Thanks to the wonders of modern television, any of us can be a voyeur. We can (with a little imagination) keep track of steamy adulterous relationships, we can watch movies about incest, we can follow the stormy course of homosexual relationships, we can watch Sue Ellen battle the bottle and, when she's not doing that, bed-hop her way across Dallas, and we can watch female characters deal with unintended pregnancies. But there is one final taboo.

One subject that can't be discussed. At least not during commercials.

It's that terribly controversial subject known in polite company as "contraception."

Contraception, as defined by Webster's, is "the intentional prevention of fertilization of the female ovum," and there are a variety of methods for doing this, some much more effective than others. That's one of the points that the American College of Obstetricians and Gynecologists is trying to get across in a nationwide campaign it is launching to prevent the 3.3 million unintended pregnancies that occur in America each year.

The drive was announced by Dr. Luella Klein, past president of ACOG, who said that when she became president she made the point that "there is much fear, doubt and confusion in women's minds about the risks and safety of presently available contraceptives." Reasons for this, she said, include scare stories that highlight risks of certain forms of contraception, and the failure of physicians to educate the public about the safety of contraception versus the risks of pregnancy.

ACOG subsequently commissioned a Gallup poll of 1,036 women and 520 men ages 18 and over to find out what they knew about contraception, childbearing risks, and the risks of unintended pregnancy, and to find out what they thought about sex education and contraception for teen-agers.

The poll supported Klein's belief: 76 percent of the women and 62 percent of the men polled felt there are substantial risks in using birth control pills; 18 percent of the women and 19 percent of the men felt that using no birth control was as effective as the Pill. While the risks of dying in childbirth are greater than the risks of taking the Pill, only 16 percent of the women and 22 percent of the men knew that to be the case. When asked about the effectiveness of various forms of birth control, those polled came close to accuracy only with regards to natural family planning.

Three quarters of those polled believed sexually active teen-agers should have access to contraceptive services, with more than 60 percent of them saying the parents should be notified. Sex education was resoundingly endorsed, with 90 percent favoring it, 81 percent saying it should be taught by the time children are in junior high school, and 54 percent saying it should be taught by elementary school. Six percent said it should not be taught in schools at all.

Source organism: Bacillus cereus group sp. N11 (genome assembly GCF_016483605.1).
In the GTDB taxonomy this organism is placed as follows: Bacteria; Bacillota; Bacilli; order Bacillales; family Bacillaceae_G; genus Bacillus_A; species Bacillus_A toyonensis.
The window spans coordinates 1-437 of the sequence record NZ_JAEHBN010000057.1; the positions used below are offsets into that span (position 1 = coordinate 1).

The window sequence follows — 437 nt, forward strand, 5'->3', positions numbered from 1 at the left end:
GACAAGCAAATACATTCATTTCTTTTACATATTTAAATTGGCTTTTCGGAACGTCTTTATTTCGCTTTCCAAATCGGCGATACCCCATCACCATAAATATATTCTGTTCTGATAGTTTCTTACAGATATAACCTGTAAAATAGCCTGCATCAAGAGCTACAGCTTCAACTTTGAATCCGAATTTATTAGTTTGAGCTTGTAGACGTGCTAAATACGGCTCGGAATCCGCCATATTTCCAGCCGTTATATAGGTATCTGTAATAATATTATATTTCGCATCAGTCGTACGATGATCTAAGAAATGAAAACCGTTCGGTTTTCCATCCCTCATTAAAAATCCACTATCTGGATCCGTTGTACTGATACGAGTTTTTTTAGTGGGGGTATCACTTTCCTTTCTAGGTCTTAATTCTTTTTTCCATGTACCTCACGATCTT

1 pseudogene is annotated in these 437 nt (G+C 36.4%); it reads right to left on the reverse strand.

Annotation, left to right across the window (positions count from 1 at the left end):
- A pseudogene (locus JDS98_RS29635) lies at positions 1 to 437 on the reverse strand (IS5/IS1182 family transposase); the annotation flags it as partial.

Armed with evidence that there was, indeed, widespread confusion, apprehension and misinformation about contraception, and that there also was widespread public support for sex education, ACOG developed a public information campaign. The campaign includes free distribution of a book called "Facts" that people can obtain by calling a toll-free number: 1-800-INTENDS.

ACOG then contacted the four major television networks to see if they would include information about the program and the hot line in their public service announcements. Morton Lebow, public information officer for ACOG, said that CBS and ABC refused, saying the issue of contraception is "controversial." ABC went so far as to say the use of the word is controversial. NBC said the program didn't meet its standards, although Lebow said it was unclear what the standards are. CNN, alone, agreed to run the spots and is doing so now -- which says something for the value of an innovative fourth network.

"Television can affect public behavior as almost no other medium, and it does," said Dr. Klein. "It sets the tone for much of American life including our sexual attitudes and behavior. Through its dramatic shows, situation comedies and soap operas there appears to be a preoccupation with sex -- that is, up until the commercial break. Then we get two to four minutes of purity until we get back to the various bedroom scenes and situations -- without one word about the responsibilities of sex and the responsible use of contraception."

The TV spots developed for ACOG, she said, do not encourage sex. The spots, in English and Spanish, encourage people to become knowledgeable and responsible about birth control.

That's really not a very controversial idea.